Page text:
A SLC environmental injustice
Salt Lake City’s west side has been exposed to various environmental injustices, adversely affected by polluting industries. It is one of the main reasons we have been opposed to the Utah Inland Port’s operations being placed there. The west side’s exposure to environmental toxins “dates back to a housing tactic, known as redlining, that existed nearly a century ago and aimed to keep minority homeowners out of desired parts of the city” a KSL article writes.
The KSL article identifies another source of decreased air quality on the west side- urban forests, citing that east side neighborhoods have two to six times the amount of urban forest canopy as west side neighborhoods. Trees are crucial to protect public health and clean the air.
Luckily, there are plans in place to take action on this issue.
KSL reports goals of the program include “to increase the urban forest more equitably so that the historic divide in trees can be closed… a net gain of about 3,300 trees would even out the difference of trees on the west side today.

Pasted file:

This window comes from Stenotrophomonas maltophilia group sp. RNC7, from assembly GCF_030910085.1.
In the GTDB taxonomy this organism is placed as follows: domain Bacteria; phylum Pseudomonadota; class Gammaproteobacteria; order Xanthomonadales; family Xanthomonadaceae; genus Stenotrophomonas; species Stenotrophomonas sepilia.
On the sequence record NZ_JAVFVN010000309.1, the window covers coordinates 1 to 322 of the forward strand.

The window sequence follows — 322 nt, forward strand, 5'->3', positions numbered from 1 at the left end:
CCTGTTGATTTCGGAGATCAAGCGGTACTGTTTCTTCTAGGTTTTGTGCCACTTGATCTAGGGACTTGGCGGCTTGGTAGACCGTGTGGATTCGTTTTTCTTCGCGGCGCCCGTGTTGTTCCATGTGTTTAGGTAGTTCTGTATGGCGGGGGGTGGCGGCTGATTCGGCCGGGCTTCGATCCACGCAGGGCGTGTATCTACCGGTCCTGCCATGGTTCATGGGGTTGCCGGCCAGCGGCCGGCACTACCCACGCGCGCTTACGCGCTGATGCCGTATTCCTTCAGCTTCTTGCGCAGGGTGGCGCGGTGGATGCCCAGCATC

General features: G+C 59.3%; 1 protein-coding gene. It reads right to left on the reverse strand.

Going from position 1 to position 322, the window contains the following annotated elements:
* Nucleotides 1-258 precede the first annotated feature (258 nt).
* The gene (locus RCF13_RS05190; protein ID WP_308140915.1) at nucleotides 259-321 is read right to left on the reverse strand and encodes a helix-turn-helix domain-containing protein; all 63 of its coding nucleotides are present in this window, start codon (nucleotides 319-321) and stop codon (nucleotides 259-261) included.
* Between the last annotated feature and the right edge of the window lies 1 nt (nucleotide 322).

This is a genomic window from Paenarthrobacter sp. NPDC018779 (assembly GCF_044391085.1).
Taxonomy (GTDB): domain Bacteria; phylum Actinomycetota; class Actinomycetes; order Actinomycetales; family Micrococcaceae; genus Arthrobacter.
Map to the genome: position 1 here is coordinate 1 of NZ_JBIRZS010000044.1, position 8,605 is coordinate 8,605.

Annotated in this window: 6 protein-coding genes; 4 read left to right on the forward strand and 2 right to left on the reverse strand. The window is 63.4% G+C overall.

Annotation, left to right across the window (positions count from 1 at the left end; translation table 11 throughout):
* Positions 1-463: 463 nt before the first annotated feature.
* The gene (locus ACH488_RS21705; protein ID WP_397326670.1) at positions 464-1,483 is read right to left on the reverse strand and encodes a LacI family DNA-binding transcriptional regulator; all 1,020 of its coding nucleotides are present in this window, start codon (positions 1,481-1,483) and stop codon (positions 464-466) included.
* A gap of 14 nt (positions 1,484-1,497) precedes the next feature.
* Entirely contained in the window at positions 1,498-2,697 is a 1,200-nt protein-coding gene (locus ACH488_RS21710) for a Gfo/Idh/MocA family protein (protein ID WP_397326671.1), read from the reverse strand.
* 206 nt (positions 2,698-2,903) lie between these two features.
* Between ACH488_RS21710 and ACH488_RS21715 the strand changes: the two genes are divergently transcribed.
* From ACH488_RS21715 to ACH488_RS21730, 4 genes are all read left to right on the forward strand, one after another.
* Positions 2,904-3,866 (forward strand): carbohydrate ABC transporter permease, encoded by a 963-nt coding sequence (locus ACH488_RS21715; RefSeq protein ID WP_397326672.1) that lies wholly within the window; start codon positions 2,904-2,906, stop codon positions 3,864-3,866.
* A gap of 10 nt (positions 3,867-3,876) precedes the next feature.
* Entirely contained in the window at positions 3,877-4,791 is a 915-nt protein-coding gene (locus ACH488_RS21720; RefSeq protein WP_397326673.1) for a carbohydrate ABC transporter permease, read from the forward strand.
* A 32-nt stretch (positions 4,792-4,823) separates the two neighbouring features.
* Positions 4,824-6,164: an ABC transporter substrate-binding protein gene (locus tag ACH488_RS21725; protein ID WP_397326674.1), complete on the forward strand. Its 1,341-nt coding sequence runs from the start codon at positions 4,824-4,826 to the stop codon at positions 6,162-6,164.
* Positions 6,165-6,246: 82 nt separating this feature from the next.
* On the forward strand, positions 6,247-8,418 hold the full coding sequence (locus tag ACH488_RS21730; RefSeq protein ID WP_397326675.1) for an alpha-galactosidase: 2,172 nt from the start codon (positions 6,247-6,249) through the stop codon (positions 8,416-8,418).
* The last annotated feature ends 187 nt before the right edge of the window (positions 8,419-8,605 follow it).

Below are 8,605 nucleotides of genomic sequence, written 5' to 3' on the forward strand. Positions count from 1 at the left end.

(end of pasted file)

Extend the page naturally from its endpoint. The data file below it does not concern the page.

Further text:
- Ensure adequate protection of the urban forest as a public good through land use policy and land management practice. This may include trees dictating future landscaping policies
- Codify the city’s commitment to sustainable infrastructure
- Value the urban forest for the entire range of ecosystem and quality-of-life benefits it provides
- Provide solutions in the right-of-way that will accommodate trees, access and utilities where they compete for the same space
- Guide urban forest priorities and preservation for project reviewers and inspectors